Electromagnetic technology has advanced tremendously since its invention in 1825, yet its principles remain the same today. Electromagnets are (literally) everywhere around us.
We ll bet that by the time you ve finished reading this article, you ll be able to locate ten or fifteen electromagnetic applications within ten feet of where you re sitting right now!
Examples of Electromagnets In the Real World
Today, you ll have a hard time not finding electromagnets in use all around you. Let s start assembling a list!
Headphones and Speakers
Did you know that headphones and speakers have electromagnets in them? For example, how many headphones and speakers (don t forget yourcell phone!) are within your current line of sight? (We count twelve from our desk!)
Ahard diskdrive (HDD) contains a read-and-write head that magnetizes portions of the disk (called sectors). Each section has a one or a zero value assigned.
In addition, the hard disk has rotating platters (they look like CDs) that spin at high speed. As a result, the same read-and-write disk reads the magnetized sectors of the disk.
You don t need to look further than your front door to find an electromagnetic lock. Rapidly gaining popularity, electromagnetic door locks use electrical current to activate a door lock.
An electrical current is applied to the door lock, and the lock is activated (locked). No sooner than the electrical current is removed from the door lock, the lock is deactivated (unlocked).
Looking around your home, you ll be hard-pressed not to find avacuum, refrigerator,blender, washing machine, hair dryer, dishwasher, or microwave. But did you realize that each application also uses an electromagnet?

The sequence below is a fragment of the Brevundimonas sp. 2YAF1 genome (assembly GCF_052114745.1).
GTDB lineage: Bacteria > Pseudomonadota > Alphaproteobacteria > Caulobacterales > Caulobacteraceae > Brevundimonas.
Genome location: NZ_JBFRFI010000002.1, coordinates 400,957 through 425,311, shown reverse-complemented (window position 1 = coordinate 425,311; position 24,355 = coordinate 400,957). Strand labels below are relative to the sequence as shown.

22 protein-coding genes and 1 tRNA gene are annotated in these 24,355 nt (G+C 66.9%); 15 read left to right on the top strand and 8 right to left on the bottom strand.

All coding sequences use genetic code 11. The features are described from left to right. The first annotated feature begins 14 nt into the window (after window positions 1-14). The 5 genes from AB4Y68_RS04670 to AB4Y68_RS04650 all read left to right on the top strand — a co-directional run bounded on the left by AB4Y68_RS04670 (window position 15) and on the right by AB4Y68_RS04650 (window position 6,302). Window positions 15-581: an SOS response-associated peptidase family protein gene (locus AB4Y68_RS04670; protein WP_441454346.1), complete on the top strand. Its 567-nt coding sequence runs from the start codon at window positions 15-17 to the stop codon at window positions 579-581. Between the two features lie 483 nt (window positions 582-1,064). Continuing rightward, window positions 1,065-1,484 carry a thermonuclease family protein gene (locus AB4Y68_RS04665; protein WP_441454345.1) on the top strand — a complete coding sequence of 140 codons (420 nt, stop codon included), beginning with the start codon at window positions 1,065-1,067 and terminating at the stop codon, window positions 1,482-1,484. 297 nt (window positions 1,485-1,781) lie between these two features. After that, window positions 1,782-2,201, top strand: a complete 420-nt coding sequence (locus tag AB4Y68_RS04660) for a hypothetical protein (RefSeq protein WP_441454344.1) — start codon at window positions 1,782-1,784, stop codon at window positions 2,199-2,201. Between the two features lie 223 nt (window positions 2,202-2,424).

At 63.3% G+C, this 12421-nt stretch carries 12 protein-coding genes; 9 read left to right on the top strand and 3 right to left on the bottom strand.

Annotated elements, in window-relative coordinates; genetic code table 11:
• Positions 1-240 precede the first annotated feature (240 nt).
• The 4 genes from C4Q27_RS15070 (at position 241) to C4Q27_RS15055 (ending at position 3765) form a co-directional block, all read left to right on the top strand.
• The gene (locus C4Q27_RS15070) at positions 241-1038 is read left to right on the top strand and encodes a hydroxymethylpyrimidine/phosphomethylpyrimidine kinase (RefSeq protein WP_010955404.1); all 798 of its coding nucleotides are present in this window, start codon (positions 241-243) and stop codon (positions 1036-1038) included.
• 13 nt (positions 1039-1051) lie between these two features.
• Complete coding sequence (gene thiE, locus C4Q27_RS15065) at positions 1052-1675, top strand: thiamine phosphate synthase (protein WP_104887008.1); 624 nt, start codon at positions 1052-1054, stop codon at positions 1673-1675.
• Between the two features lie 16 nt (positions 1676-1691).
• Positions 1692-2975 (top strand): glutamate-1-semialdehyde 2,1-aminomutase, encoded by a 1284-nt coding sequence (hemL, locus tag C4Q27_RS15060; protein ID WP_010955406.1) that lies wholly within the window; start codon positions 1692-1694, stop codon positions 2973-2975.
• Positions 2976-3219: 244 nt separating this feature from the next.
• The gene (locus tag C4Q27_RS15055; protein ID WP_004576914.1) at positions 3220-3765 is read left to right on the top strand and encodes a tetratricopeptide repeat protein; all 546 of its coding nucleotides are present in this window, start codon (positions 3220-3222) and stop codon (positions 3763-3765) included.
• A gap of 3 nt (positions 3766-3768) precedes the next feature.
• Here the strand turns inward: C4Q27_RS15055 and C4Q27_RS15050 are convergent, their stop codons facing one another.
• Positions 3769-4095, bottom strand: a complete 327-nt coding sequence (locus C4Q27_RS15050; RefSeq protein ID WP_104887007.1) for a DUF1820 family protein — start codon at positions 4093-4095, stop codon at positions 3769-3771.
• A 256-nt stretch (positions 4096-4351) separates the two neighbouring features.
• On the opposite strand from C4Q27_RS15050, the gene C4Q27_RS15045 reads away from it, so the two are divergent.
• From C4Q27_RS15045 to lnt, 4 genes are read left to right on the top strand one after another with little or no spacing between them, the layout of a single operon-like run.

Automotive junkyards use electromagnets to lift cars and move them around the scrap yard. Electromagnets are also common items on construction sites, used to pick up and transport steel plates or scrap metals.
Magnetic Resonance Imaging
Electromagnets are common pieces in magnetic resonance imaging (MRI). Patients lie within a strong magnetic field for testing. First, the magnetic field stimulates the patient s protons. Then, the protons start to spin out of whack (equilibrium).
Accordingly, the protons realign when you deactivate the magnetic field. The MRI device allows physicians to differentiate between different types of soft tissue. The MRI will help identify aneurysms, strokes, blood clots, and inflammation (to name a few)!
Scanning Electron Microscopes
Electromagnets play a key role in scanning electron microscopes. As a result, scanning electron microscopes (SEMs) collect electrons (instead of light) to create a magnified image. Then, a series of electromagnets come together as a lens to focus the electrons on a collector.
Find scanning electron microscopes are used daily in science, medicine, manufacturing, and education. In the image above, a SEM collected an astounding close-up image of a fly s eye. Electromagnets helped to focus the image.